Even before the BBC’s new documentary on last summer’s war in Gaza airs, the broadcasting organization has admitted that it distorts the truth in order to make the Palestinians appear more sympathetic.
The documentary, entitled “Children of Gaza,” aims at depicting how Operation Protective Edge affected children living in and around the Gaza Strip.
The program has not yet aired, but according to the Jewish Chronicle the Palestinians’ testimonies were mistranslated in order to cover up frequent anti-Semitic comments.
The Palestinian children regularly used the word “yahud,” meaning “Jew,” when talking about their enemies. The BBC’s translators insisted on changing “Jews” to “Israelis” in order to make the Palestinians appear more tolerant.
In one instance, a child claims that “the Jews are massacring us,” which appears in the subtitles as “Israel is massacring us.”
The station’s chief international correspondent, Lyse Doucet, justified the edits by saying, “We talked to people in Gaza, we talked to translators. When [the children] say ‘Jews’, they mean ‘Israelis.’”
Despite the translators’ claims, examples of Palestinian children being taught to hate Jews collectively are well documented.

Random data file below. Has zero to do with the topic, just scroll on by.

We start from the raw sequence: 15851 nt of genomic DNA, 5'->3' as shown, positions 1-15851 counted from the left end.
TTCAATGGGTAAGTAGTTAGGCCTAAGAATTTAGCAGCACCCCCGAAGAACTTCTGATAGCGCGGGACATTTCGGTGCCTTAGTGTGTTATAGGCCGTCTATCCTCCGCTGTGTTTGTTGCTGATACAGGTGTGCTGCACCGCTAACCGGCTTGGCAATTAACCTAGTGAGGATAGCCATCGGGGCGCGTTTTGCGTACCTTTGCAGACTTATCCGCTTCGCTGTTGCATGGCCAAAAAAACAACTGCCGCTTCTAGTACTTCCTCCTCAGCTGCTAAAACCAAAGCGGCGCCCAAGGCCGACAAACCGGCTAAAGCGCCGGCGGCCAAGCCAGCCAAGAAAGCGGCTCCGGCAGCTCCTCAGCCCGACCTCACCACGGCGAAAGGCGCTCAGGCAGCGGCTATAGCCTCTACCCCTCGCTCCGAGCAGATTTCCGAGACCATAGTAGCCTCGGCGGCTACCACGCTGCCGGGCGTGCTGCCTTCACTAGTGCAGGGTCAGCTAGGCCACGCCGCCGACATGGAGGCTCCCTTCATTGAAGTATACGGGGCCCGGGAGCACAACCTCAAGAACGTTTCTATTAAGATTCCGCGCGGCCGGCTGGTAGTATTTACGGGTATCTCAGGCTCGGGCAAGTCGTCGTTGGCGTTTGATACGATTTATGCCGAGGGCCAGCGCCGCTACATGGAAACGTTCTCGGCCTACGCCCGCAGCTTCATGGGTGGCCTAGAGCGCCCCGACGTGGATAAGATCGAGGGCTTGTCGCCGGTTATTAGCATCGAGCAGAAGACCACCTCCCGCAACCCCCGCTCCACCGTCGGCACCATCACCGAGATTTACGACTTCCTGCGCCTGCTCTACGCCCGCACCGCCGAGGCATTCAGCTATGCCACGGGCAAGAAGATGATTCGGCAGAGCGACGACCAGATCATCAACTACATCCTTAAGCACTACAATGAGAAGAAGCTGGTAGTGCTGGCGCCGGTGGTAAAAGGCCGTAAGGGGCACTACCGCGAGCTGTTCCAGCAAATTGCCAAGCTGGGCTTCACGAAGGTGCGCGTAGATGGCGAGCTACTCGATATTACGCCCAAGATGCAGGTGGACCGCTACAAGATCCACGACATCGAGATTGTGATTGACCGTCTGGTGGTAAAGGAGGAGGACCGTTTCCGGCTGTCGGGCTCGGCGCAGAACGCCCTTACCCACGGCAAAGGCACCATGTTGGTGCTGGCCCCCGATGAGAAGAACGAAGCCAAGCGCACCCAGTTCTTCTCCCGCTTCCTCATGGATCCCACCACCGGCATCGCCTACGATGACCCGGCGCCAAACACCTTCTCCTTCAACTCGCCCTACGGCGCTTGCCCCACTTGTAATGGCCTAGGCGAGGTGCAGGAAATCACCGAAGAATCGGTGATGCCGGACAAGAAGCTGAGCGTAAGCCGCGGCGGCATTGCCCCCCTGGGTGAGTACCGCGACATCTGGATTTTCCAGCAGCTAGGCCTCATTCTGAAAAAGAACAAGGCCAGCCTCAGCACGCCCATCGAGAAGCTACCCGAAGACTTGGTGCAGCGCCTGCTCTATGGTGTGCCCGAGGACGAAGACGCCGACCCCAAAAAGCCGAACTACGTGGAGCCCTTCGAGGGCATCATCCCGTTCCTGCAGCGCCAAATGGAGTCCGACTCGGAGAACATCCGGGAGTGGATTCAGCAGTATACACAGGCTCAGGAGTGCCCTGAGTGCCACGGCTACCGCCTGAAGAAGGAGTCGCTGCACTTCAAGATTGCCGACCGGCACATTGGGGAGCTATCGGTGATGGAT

Arutz Sheva, for instance, has reported on summer camps in Gaza where children learn to glorify terrorism and repeat anti-Semitic chants that date back to centuries before the State of Israel’s founding.
Doucet’s tweets promoting “Children of Gaza” also shed light on the channel’s coverage of last year’s war. One screenshot depicts an Israeli child hiding in a bomb shelter after having only 14 seconds warning that a rocket would strike. During the war, watchdog organizations argued that the news station focused on portraying Gazans as victims and Israelis as aggressors.
Noting the recent tweets, media monitoring group BBC Watch pointed out that the station clearly had footage of Israelis having to run for shelter as their homes were being attacked, yet chose not to air it.
The BBC has long been criticized for bias in favor of Palestinians. After several high-profile instances, such as when one journalist described her tears at seeing Yassir Arafat in poor health, senior editorial advisor Malcolm Balin conducted an investigation into the station’s objectivity.
Finished in 2004, the the BBC still refuses to publicly release the Balin Report; the station even spent almost £300,000 ($460,000 US) fighting against Freedom of Information Act appeals in order to ensure that the public could not read it.